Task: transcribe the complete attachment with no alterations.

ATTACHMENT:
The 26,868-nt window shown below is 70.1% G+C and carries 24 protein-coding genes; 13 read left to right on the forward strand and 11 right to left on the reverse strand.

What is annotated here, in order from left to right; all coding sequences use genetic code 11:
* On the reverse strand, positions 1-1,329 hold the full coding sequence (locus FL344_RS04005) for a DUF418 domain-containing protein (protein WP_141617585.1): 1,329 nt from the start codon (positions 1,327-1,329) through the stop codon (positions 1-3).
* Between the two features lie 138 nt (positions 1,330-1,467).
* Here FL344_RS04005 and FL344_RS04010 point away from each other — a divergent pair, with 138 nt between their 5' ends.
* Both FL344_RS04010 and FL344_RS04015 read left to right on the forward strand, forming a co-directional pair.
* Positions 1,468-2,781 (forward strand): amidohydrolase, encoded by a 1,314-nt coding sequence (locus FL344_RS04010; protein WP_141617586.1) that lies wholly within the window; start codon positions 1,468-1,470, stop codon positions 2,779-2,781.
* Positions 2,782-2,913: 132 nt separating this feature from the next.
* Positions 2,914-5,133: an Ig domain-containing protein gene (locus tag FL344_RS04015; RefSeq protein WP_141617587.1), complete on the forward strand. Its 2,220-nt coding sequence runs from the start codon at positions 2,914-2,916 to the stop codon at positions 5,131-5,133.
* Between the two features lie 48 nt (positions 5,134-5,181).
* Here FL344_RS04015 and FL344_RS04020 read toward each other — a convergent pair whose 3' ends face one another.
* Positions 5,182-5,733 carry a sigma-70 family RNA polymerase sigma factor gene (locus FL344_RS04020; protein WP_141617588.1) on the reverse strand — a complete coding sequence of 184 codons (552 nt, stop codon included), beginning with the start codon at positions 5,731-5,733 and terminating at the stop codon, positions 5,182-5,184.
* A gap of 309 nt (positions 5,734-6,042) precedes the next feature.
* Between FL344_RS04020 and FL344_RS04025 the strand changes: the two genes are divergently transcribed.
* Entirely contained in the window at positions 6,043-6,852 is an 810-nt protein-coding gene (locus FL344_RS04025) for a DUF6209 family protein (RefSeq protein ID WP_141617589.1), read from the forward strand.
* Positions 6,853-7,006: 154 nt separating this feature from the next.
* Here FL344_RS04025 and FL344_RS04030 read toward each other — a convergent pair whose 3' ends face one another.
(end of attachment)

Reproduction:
The 26,868-nt window shown below is 70.1% G+C and carries 24 protein-coding genes; 13 read left to right on the forward strand and 11 right to left on the reverse strand.

What is annotated here, in order from left to right; all coding sequences use genetic code 11:
* On the reverse strand, positions 1-1,329 hold the full coding sequence (locus FL344_RS04005) for a DUF418 domain-containing protein (protein WP_141617585.1): 1,329 nt from the start codon (positions 1,327-1,329) through the stop codon (positions 1-3).
* Between the two features lie 138 nt (positions 1,330-1,467).
* Here FL344_RS04005 and FL344_RS04010 point away from each other — a divergent pair, with 138 nt between their 5' ends.
* Both FL344_RS04010 and FL344_RS04015 read left to right on the forward strand, forming a co-directional pair.
* Positions 1,468-2,781 (forward strand): amidohydrolase, encoded by a 1,314-nt coding sequence (locus FL344_RS04010; protein WP_141617586.1) that lies wholly within the window; start codon positions 1,468-1,470, stop codon positions 2,779-2,781.
* Positions 2,782-2,913: 132 nt separating this feature from the next.
* Positions 2,914-5,133: an Ig domain-containing protein gene (locus tag FL344_RS04015; RefSeq protein WP_141617587.1), complete on the forward strand. Its 2,220-nt coding sequence runs from the start codon at positions 2,914-2,916 to the stop codon at positions 5,131-5,133.
* Between the two features lie 48 nt (positions 5,134-5,181).
* Here FL344_RS04015 and FL344_RS04020 read toward each other — a convergent pair whose 3' ends face one another.
* Positions 5,182-5,733 carry a sigma-70 family RNA polymerase sigma factor gene (locus FL344_RS04020; protein WP_141617588.1) on the reverse strand — a complete coding sequence of 184 codons (552 nt, stop codon included), beginning with the start codon at positions 5,731-5,733 and terminating at the stop codon, positions 5,182-5,184.
* A gap of 309 nt (positions 5,734-6,042) precedes the next feature.
* Between FL344_RS04020 and FL344_RS04025 the strand changes: the two genes are divergently transcribed.
* Entirely contained in the window at positions 6,043-6,852 is an 810-nt protein-coding gene (locus FL344_RS04025) for a DUF6209 family protein (RefSeq protein ID WP_141617589.1), read from the forward strand.
* Positions 6,853-7,006: 154 nt separating this feature from the next.
* Here FL344_RS04025 and FL344_RS04030 read toward each other — a convergent pair whose 3' ends face one another.